Thursday, November 6, 2014

Invited Talk at 2014 NIPS Workshop on Machine Learning in Computational Biology

Title: Comparative Genome Analysis


The ENCODE and modENCODE consortia have generated a resource
containing large amounts of transcriptomic data, extensive mapping of
chromatin states, as well as the binding locations of over 300
transcription-regulatory factors for human, worm and fly. The
consortium performed
extensive data integration on this data set. Here
I will give an overview of the data and some of the key analyses.
In particular:

(1) Conservation & Divergence of Transcription

(1a) A novel cross-species clustering algorithm to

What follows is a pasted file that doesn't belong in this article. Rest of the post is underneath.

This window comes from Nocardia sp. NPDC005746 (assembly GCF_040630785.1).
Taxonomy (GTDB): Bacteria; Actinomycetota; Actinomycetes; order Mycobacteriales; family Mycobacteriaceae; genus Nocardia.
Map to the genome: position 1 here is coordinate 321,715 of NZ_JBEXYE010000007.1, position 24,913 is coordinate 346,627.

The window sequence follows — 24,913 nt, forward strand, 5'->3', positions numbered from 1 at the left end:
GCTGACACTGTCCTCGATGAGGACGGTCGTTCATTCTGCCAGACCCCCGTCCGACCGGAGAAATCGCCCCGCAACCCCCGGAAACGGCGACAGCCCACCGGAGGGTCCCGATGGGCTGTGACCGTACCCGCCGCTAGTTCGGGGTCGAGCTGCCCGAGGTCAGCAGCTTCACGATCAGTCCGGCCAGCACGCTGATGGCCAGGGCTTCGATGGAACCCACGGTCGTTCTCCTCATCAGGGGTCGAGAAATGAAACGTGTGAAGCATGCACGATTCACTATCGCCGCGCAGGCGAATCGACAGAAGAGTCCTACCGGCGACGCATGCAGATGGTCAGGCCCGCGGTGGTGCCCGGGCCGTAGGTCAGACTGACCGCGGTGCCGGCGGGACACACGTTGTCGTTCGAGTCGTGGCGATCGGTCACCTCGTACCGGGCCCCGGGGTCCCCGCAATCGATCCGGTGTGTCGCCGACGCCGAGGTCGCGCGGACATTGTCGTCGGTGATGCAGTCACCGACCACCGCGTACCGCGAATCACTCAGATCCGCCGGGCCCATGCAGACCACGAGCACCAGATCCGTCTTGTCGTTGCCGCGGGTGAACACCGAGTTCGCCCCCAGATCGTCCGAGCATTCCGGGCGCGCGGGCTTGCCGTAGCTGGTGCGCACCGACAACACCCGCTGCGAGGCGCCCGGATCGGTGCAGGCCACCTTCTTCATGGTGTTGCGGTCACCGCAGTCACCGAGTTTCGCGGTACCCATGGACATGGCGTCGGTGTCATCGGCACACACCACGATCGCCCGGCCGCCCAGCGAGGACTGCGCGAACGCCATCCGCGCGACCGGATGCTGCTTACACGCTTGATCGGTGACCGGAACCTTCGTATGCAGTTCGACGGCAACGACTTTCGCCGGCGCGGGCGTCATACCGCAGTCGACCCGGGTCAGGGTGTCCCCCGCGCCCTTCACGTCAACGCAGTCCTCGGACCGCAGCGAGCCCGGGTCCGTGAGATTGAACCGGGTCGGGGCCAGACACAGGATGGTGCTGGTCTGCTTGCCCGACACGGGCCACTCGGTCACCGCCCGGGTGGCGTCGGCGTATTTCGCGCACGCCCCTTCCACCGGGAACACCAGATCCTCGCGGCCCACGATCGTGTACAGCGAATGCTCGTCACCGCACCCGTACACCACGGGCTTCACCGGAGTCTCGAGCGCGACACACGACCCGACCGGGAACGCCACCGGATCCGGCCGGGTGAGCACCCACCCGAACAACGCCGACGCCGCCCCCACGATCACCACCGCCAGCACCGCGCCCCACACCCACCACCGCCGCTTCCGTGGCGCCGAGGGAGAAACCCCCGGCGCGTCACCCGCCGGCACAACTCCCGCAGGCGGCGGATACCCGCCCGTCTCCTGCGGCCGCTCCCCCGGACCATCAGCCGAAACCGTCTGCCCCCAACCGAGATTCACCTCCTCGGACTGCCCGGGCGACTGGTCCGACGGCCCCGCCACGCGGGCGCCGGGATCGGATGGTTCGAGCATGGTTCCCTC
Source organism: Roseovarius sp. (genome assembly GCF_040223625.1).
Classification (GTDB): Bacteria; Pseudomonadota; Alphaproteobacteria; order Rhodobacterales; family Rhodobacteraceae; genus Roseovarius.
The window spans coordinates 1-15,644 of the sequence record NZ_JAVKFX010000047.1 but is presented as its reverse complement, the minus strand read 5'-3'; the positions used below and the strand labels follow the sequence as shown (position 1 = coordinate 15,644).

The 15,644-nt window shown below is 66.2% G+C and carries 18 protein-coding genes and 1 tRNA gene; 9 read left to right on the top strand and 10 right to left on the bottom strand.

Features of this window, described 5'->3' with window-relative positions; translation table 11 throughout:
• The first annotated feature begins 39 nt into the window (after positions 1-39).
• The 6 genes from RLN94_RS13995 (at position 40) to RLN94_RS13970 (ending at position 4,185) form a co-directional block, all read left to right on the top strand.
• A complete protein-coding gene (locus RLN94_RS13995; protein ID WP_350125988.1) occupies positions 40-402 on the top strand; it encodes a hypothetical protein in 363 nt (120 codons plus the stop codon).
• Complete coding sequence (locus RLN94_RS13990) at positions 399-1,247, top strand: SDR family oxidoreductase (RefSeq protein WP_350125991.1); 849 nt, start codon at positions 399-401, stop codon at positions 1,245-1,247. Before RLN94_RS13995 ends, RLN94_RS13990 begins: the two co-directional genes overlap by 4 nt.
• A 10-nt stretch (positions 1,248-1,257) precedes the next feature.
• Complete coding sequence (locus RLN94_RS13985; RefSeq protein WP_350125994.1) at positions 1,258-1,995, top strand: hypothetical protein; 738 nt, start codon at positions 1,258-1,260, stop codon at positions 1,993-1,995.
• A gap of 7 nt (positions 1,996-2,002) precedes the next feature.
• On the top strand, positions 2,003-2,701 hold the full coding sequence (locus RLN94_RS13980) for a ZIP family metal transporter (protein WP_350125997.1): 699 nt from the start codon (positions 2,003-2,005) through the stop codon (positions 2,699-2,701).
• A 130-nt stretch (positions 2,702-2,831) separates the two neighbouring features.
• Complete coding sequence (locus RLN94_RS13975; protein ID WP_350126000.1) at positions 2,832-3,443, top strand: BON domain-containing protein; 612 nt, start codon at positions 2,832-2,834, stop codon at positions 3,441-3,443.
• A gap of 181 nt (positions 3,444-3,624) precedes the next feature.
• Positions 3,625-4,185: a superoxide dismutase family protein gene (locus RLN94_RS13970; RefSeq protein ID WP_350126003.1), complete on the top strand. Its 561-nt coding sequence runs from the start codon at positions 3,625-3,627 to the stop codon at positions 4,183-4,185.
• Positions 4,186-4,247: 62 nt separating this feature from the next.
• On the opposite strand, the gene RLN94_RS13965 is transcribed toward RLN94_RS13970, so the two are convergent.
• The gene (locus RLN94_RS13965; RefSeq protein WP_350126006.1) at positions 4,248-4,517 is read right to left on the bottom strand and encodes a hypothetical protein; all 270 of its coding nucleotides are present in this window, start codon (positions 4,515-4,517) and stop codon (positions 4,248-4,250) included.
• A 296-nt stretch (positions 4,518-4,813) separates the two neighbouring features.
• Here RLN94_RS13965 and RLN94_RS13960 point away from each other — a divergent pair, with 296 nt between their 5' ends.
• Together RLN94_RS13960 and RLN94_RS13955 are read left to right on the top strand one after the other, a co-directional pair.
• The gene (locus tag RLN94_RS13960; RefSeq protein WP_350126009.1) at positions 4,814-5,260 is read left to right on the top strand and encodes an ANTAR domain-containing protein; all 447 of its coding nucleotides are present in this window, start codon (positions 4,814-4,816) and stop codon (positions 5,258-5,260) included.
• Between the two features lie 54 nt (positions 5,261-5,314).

integrate the co-expression networks of the three species, resulting in
conserved modules shared between the organisms. These modules are
enriched in developmental genes and exhibited hourglass behavior.

(1b) The extent of the non-coding, non-canonical
transcription is consistent between worm, fly and human.

(1c) In contrast, analyses of pseudogene (fossil genes) show that they
diverged greatly between the organisms, much more so than genes.
Nevertheless, they had a consistent amount of residual transcription.

(2) Conservation of Regulation

(2a) A global optimization algorithm to examine the
hierarchical organization of the regulatory network.
Despite extensive rewiring of binding targets, high-level organization
principles such as a three-layer hierarchy are conserved across the
three species.

(2b) The gene expression levels in the organisms, both coding
and non-coding, can be predicted consistently based on their upstream
histone marks. In fact, a "universal model" with a single set of
cross-organism parameters can predict expression level for both protein
coding genes and ncRNAs.



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